very old (1990's) hardware due to ambiguities in the standard.

    And even the network people have to listen to the people who pay the
    bills! Bear in mind that, if you go this route they will probably hate
    you forever! Especially if it turns out that you were right! This is
    not necessarily a bad thing; I was there when they "came out of the
    closet!" ;-)


  7. Re: Can eri network interface run at 1000 fdx?

    Casper H.S. Dik wrote:
    > If you set the switch to 100-full, the system will negotiate
    > 100-*half* [as required by the standard ] and you will be very
    > unhappy.


    Well, it won't really "negotiate" right? Autoneg will "fail" because
    the side hardcoded to 100FD will not autoneg, and when autoneg "fails"
    the spec says the side attempting autoneg must go to half-duplex.

    Some boilerplate I trot-out from time to time:

    How 100Base-T Autoneg is supposed to work:

    When both sides of the link are set to autoneg, they will "negotiate"
    the duplex setting and select full-duplex if both sides can do
    full-duplex.

    If one side is hardcoded and not using autoneg, the autoneg process
    will "fail" and the side trying to autoneg is required by spec to use
    half-duplex mode.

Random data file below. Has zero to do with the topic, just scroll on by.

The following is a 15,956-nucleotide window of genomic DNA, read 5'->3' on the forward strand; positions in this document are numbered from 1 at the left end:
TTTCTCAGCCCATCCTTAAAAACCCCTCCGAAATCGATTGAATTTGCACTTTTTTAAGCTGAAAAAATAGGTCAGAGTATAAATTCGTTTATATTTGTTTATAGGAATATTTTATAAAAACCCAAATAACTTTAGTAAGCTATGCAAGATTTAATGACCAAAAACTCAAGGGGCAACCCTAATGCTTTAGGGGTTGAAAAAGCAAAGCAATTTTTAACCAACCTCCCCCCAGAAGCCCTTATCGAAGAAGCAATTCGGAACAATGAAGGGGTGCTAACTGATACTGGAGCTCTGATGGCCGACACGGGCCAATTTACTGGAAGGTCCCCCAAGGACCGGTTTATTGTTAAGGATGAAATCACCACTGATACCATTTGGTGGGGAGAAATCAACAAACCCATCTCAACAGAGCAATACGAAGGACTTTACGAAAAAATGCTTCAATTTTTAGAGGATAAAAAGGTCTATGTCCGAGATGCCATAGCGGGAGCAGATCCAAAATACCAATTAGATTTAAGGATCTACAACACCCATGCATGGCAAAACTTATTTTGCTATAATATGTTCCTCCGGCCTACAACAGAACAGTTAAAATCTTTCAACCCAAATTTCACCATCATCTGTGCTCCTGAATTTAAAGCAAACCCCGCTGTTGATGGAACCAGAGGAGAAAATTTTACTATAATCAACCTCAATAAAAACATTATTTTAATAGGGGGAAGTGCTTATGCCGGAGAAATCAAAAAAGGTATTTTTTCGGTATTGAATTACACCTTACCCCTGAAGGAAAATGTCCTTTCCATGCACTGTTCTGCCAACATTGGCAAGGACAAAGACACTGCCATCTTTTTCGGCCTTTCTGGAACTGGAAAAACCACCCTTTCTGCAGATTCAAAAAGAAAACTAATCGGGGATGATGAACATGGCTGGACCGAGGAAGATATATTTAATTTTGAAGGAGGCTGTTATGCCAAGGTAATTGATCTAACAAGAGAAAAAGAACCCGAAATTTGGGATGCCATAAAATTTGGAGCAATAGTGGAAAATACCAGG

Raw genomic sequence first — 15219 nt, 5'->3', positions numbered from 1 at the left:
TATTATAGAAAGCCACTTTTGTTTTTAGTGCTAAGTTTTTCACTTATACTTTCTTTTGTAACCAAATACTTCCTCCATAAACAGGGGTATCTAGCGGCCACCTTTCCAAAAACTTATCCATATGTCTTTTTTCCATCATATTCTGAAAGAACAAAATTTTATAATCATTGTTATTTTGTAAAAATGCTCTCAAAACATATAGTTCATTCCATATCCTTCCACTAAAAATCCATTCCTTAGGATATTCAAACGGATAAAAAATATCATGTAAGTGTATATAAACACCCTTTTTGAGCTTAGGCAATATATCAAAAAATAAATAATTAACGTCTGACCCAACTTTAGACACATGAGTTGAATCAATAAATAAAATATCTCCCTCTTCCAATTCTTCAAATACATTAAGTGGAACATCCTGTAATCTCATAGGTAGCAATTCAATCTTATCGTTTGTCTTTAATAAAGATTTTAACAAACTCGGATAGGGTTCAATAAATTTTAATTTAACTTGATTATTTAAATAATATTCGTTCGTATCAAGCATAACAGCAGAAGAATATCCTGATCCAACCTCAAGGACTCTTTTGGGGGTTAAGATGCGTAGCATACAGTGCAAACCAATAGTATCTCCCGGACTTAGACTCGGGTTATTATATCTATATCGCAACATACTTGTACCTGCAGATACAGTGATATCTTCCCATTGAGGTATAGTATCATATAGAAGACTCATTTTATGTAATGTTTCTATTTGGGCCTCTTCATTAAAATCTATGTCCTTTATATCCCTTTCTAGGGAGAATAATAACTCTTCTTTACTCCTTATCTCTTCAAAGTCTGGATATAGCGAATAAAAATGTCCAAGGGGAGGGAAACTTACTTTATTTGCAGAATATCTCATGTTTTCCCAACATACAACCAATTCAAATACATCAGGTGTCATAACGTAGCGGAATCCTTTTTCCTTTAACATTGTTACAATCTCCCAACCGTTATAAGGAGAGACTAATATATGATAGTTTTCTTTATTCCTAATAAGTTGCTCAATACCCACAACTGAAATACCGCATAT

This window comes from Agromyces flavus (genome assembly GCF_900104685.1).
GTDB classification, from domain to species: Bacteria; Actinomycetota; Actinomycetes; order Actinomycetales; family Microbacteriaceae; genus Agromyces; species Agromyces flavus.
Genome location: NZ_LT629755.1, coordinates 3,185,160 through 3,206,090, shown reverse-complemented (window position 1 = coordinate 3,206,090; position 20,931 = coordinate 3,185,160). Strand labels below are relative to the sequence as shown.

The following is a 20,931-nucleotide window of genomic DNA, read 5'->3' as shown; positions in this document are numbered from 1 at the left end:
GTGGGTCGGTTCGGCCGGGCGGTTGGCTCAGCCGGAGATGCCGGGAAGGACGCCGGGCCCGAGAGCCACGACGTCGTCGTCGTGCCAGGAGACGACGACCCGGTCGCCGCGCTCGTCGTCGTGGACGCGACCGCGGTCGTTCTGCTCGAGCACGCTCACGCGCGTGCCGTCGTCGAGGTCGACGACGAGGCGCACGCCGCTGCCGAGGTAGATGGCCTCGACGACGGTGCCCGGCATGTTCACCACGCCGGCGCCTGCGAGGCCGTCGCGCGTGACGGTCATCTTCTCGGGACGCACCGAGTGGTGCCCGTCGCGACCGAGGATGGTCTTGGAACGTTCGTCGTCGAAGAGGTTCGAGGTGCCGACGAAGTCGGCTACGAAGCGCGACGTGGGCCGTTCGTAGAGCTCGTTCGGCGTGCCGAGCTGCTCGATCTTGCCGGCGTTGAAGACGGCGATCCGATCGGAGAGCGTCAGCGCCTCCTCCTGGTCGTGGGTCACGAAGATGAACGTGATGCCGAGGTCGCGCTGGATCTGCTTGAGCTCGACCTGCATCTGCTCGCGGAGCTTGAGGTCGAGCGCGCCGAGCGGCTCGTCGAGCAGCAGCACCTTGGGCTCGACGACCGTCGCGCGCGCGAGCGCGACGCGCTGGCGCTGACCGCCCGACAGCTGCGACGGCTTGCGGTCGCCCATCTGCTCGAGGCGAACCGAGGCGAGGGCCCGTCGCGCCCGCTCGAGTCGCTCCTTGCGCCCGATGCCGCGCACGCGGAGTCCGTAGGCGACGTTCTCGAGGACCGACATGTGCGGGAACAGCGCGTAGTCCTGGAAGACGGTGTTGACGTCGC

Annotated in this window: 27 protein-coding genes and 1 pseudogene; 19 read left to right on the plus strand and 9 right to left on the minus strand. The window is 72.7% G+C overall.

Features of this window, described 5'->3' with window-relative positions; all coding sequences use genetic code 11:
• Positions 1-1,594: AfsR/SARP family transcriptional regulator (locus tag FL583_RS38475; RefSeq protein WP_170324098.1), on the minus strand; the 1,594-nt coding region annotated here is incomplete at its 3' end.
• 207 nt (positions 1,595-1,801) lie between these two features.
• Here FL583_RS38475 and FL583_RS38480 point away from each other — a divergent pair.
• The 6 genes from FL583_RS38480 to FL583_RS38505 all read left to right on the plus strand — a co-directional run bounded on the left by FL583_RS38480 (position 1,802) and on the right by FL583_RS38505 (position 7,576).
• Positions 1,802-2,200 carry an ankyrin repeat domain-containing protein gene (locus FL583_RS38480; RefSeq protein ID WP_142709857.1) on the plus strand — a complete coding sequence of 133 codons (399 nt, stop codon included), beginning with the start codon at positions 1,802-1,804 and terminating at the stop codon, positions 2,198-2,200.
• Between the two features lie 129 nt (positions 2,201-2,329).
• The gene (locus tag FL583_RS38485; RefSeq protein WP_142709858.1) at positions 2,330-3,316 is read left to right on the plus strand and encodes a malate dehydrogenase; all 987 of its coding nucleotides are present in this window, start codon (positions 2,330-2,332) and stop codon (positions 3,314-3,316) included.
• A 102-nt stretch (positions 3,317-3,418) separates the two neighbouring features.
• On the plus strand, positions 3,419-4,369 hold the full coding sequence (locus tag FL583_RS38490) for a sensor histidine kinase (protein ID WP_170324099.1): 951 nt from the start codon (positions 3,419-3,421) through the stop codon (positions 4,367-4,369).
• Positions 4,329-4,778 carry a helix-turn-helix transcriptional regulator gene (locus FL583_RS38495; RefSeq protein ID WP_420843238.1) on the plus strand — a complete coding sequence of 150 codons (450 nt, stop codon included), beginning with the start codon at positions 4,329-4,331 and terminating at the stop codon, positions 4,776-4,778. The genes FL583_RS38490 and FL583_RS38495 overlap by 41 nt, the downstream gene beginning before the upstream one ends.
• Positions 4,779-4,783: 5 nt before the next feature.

If one side is using half-duplex, and the other is using full-duplex,
    sorrow and woe is the usual result.

    So, the following table shows what will happen given various settings
    on each side:

    Auto Half Full

    Auto Happiness Lucky Sorrow

    Half Lucky Happiness Sorrow

    Full Sorrow Sorrow Happiness

    Happiness means that there is a good shot of everything going well.
    Lucky means that things will likely go well, but not because you did
    anything correctly Sorrow means that there _will_ be a duplex
    mis-match.

    When there is a duplex mismatch, on the side running half-duplex you
    will see various errors and probably a number of _LATE_ collisions
    ("normal" collisions don't count here). On the side running
    full-duplex you will see things like FCS errors. Note that those
    errors are not necessarily conclusive, they are simply indicators.

    Further, it is important to keep in mind that a "clean" ping (or the
    like - eg "linkloop" or default netperf TCP_RR) test result is
    inconclusive here - a duplex mismatch causes lost traffic _only_ when